The Truth About Suicide
If you’re experiencing suicidal thoughts, you are not alone – even though it may feel that way right now.
Feelings of helplessness, despair, loneliness, without hope of feeling better? Feelings of anger or rage? These are feelings often experienced by those thinking about suicide. Feelings, good or bad, do not last forever. There is a caring person to talk to right now and anytime of day by calling 541-779-HELP or the National Suicide Prevention Lifeline 1-800-273-TALK (8255).
No one is immune to feelings of being overwhelmed and hopelessness. College students of all ages and walks of life face multiple adjustments to changing circumstances such as academic pressures, relationships, finances, personal growth, professional challenges, career development, social connections, and life direction. It’s interesting that often intense emotional stress sometimes blinds people to alternative solutions to suicide…yet other solutions are almost always available. While some students see suicide as the solution to end all problems… suicide can also be understood as the problem to end all solutions. All too often, a completed suicide is a permanent solution to what might have been a temporary experience of feelings, perspective, and circumstances.
HELP IS AVAILABLE. ALL YOU HAVE TO DO IS TAKE THE FIRST STEP. TALK TO SOMEONE.
SOU is part of the Oregon College and University Suicide Prevention Project (OCUSPP), a statewide consortium of higher education institutions in Oregon dedicated to reducing the risk of suicide for our students. For more information about depression, suicide and college students visit Mental Health America at http://mentalhealthamerica.net/, the Jed Foundation at http://www.jedfoundation.org/, or ULifeline at http://www.ulifeline.org/.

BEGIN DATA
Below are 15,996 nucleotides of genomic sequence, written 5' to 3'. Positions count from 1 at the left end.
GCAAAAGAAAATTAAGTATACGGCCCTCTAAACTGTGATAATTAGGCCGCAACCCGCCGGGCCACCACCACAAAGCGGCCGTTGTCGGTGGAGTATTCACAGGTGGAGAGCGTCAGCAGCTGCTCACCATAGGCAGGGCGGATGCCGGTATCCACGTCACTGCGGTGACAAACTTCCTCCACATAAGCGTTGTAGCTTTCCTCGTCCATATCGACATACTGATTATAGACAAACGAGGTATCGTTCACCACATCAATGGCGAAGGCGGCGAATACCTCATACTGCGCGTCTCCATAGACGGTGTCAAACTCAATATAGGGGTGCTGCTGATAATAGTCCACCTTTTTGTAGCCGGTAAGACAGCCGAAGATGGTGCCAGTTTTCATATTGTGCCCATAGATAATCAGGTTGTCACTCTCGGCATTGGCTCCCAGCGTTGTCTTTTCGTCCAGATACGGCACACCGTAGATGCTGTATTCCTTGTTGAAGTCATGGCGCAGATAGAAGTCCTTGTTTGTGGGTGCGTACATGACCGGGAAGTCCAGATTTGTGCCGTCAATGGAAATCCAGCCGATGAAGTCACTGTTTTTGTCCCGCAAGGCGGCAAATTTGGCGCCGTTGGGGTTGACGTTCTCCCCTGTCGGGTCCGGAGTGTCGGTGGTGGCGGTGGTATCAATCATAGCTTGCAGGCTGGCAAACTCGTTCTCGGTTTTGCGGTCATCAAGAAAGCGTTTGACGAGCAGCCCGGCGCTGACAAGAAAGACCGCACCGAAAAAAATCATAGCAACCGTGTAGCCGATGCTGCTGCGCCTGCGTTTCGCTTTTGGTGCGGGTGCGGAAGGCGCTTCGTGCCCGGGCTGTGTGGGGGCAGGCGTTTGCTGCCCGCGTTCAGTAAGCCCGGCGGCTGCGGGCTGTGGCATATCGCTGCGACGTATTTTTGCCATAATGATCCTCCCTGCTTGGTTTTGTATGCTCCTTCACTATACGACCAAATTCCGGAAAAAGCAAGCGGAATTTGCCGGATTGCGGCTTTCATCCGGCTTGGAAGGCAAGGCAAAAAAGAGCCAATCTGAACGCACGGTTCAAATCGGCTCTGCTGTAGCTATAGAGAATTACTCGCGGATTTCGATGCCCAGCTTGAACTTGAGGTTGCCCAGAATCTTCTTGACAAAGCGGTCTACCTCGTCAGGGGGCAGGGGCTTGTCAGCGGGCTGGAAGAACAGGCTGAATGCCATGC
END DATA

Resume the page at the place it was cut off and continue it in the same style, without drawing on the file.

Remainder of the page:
SOU provides caring staff and faculty across campus that can help you access the support and help you deserve. Talk to a faculty member, resource coordinator, student affairs staff, residential life staff, or anyone you have access to so that you can get to someone to help. Talk to your family, friend, a medical professional or take action yourself and call:
SOU On-Campus Resources:
Student Health & Wellness Center Counseling Services 541-552-6136
Student Health & Wellness Center 541-552-6136
SOU Campus Public Safety, Non-emergency & emergency 541-552-6911
SOU Office of the Dean of Students 541-552-6652
SOU Disability Services 541-552-6213
24-Hour Crisis Off Campus Resources:
National Suicide Prevention Lifeline 1-800-273-TALK (8255)
Ashland Community Hospital Emergency Room 541-201-4000
Jackson County Mental Health 541-774-8201 (24 Hours)
Rogue Valley Medical Center (psychiatric unit) 541-798-7000
SOME INFORMATION ABOUT SUICIDE
Did you know that 90% of those who die by suicide suffered from depression (American Foundation of Suicide Prevention). Thoughts of suicide are often symptoms of depression. Research has shown that depression is treatable. Data from the 2006 National College Health Assessment (NCHA) survey of 94,806 U.S. college students, conducted by the American College Health Association, revealed the following information regarding depression and suicide: